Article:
Organ society presentation and organ restoration both labors of love

By Lee Shepherd

I’m really late coming to the table. I just discovered the Binghamton Theater Organ Society and attended a delightful evening of Charlie Chaplin films Saturday (April 13) with master theater organist Jim Ford and lecturer Joyce Jesionowski.

Performing on the Robert Morton Organ at The Forum, 236 Washington St., Binghamton, Ford cleverly improvised the “soundtrack” for four films from Chaplin’s early career.

According to Wilbur Dodge, organ technician, the Morton organ was reconstructed by Robert Melnyk and David Clark, using salvaged IBM parts, most of which are no longer replaceable. As they fail, they’re rebuilt by Dodge and technician trainees Jim Mead, Ed Pettengill, Rodney Lucas, Ed Watts and Carl Monson. The organ and the organist were in fine fettle this weekend, though.

After an informative introduction to the life and times of the great silent film star by Jesionowski, Ford played Chaplin’s signature piece, “Smile,” along with “Comedy Tonight” from A Funny Thing Happened on the Way to the Forum and “Strike Up the Band.” He then played continuously through the films, a whole orchestra unto himself, underscoring the slapstick and poignant moments with sympathetic melodies and percussive sound.

The Binghamton Theater Organ Society, founded by Paul Stapel, looks to be a labor of love by many dedicated volunteers, as listed in the program. One goal is to rebuild the Link Organ in the mansion of the Roberson Museum and Science Center, also in Binghamton, once $20,000 is raised.

It was a thoroughly entertaining evening, complete with popcorn.

Look for the next BTOS event on Dec. 29, when Ford accompanies the films of Buster Keaton.  Visit www.binghamtontos.org for tickets and more details.

And if you want to hear versatile Ford play in other venues, he’s the church organist for Christ the King Redeemer Lutheran Church in Vestal, and will play at the April 20 B-Sens hockey game at The Arena.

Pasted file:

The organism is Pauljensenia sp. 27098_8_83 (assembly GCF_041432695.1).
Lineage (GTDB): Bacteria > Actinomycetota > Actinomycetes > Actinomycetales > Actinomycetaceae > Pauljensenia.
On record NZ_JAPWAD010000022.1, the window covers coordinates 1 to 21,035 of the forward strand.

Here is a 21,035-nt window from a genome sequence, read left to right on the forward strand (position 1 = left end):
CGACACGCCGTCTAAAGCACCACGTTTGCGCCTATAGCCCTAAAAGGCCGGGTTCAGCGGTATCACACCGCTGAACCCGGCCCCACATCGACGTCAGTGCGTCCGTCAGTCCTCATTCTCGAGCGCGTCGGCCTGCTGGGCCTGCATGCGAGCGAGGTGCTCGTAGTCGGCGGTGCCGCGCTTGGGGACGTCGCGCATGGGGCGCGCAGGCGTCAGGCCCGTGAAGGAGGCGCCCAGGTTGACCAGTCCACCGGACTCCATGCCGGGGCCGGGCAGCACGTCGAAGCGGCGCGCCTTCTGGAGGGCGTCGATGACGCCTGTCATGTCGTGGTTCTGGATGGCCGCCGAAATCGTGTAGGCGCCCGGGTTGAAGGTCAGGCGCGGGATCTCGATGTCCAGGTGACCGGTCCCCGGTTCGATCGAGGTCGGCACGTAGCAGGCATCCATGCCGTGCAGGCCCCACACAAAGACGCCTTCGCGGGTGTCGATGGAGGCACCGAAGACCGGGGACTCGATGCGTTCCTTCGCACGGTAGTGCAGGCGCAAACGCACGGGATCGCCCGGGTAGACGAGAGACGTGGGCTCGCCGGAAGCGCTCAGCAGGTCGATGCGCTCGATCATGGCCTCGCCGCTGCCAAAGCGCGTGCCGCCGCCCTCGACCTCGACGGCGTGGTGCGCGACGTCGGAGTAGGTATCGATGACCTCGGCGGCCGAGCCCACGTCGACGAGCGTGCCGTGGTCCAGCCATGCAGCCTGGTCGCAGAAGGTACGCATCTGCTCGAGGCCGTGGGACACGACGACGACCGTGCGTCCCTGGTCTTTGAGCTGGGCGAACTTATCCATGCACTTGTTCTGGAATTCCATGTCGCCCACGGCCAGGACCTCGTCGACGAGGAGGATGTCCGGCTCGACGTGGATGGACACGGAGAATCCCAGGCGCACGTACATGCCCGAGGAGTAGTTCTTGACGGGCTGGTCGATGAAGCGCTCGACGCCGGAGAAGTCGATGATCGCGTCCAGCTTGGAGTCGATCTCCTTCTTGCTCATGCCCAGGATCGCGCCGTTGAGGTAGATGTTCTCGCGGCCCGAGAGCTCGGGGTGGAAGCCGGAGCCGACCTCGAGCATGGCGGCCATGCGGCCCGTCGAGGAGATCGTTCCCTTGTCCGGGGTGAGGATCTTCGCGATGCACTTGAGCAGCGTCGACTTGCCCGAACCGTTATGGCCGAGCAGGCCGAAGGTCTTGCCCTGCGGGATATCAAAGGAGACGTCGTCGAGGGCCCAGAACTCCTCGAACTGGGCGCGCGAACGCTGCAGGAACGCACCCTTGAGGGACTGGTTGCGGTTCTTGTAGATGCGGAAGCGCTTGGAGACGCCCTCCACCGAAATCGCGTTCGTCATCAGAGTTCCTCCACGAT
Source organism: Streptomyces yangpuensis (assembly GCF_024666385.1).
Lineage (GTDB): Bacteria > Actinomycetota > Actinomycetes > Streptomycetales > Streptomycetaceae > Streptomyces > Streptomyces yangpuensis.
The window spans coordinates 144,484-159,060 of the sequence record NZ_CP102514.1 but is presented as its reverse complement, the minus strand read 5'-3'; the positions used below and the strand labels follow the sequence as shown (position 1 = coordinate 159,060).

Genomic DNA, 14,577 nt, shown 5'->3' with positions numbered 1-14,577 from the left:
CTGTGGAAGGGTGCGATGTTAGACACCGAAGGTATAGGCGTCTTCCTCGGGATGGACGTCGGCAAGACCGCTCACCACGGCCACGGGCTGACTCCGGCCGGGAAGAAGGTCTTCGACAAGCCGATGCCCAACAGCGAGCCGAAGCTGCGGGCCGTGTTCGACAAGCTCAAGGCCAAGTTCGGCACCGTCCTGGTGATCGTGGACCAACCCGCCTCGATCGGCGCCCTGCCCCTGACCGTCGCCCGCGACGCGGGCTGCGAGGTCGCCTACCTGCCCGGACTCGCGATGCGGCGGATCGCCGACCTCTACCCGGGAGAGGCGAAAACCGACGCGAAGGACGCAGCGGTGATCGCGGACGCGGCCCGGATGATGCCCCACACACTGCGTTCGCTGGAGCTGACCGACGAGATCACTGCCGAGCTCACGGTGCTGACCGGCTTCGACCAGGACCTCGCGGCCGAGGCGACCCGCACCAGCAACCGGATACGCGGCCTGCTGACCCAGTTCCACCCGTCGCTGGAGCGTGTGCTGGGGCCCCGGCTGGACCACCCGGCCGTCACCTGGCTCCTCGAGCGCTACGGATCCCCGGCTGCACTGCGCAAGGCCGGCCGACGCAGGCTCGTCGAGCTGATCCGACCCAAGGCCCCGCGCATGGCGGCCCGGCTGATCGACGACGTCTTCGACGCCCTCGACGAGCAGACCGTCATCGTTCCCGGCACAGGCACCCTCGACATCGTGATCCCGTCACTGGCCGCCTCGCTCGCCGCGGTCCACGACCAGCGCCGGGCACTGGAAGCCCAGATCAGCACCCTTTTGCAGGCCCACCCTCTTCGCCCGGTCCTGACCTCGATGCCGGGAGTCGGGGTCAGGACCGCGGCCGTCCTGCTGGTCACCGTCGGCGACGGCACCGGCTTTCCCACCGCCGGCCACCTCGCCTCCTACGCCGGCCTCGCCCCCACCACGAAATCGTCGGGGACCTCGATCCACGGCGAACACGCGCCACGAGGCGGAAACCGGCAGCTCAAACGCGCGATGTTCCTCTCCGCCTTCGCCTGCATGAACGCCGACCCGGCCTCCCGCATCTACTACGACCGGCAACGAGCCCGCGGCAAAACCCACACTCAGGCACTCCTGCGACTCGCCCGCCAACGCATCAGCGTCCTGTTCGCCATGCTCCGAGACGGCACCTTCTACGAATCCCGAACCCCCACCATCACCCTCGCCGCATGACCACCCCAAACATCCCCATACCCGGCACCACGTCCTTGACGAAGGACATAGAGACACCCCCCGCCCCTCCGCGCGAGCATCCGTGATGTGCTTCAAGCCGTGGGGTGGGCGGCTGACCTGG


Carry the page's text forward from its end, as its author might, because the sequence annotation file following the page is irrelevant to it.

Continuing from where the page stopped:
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1 Response to "Organ society presentation and organ restoration both labors of love"

  1. David L. Schriber

    I was very disappointed with this program. The key and unique skill of a good theater organist, as distinguished from a classical organist, is the ability to provide live improvisational accompaniment that matches a silent film’s plot line or character or emotion of the moment. Much of this was missing with Jim Ford in this latest BTOS show – there was no obvious “suspense” or “chase-scene” music, no “skater’s waltz” type music in the skating scenes, no contrast between male and female characters, just a few tunes that repeated over and over, varying mostly by volume. The only sound effects played during the flicks were a drum boom and cymbal crash, and then not consistently. Patrons unfamiliar with theater organs, unless they paid close attention to the intermission video, were left with hardly a clue to the surprising variety of sound effects, including even bird calls, that could be coaxed from the Morton’s console.

    I guess I was spoiled by a guest appearance here in 2010 by Jelani Eddington, who did the grand tour of the Morton’s unusual sounds. He then punctuated a Laurel and Hardy flick with well-orchestrated accompaniment, including sound effects of a ticking clock, knock at the door, and separate sound effects for each repeated sight gag. That program was a huge learning experience for those who, like me, knew very little about the era of live theater organs and silent film.

    My wife and I overheard a lot of comment afterward April 13 on the amount of gratuitous violence (we might call it bullying today) in the Charlie Chaplin slapstick. My impression is that other silent films, like Laurel and Hardy, had more “plot” and less “punch/kick.” But perhaps L&H were later in the history of cinema. The introductory remarks by BU’s Cinema Professor Dr. Joyce Jesionowski were appreciated as they traced Chaplin’s life and themes in his films.

    An added minor disappointment to the program April 13 was that, while the organ might have been in full repair, the hydraulic lift was not, I understand, which is why Morton and Ford remained in the orchestra pit, preventing a good view either directly or by video of Mr. Ford’s hand and feet as they played. While I agree with Jim Ford’s view that good organ accompaniment to cinema should (like good theatric scenery) not call attention to itself, it is nonetheless entertaining, even for other organists (and I am not one), to watch the hands and feet of another commanding the “king of instruments.”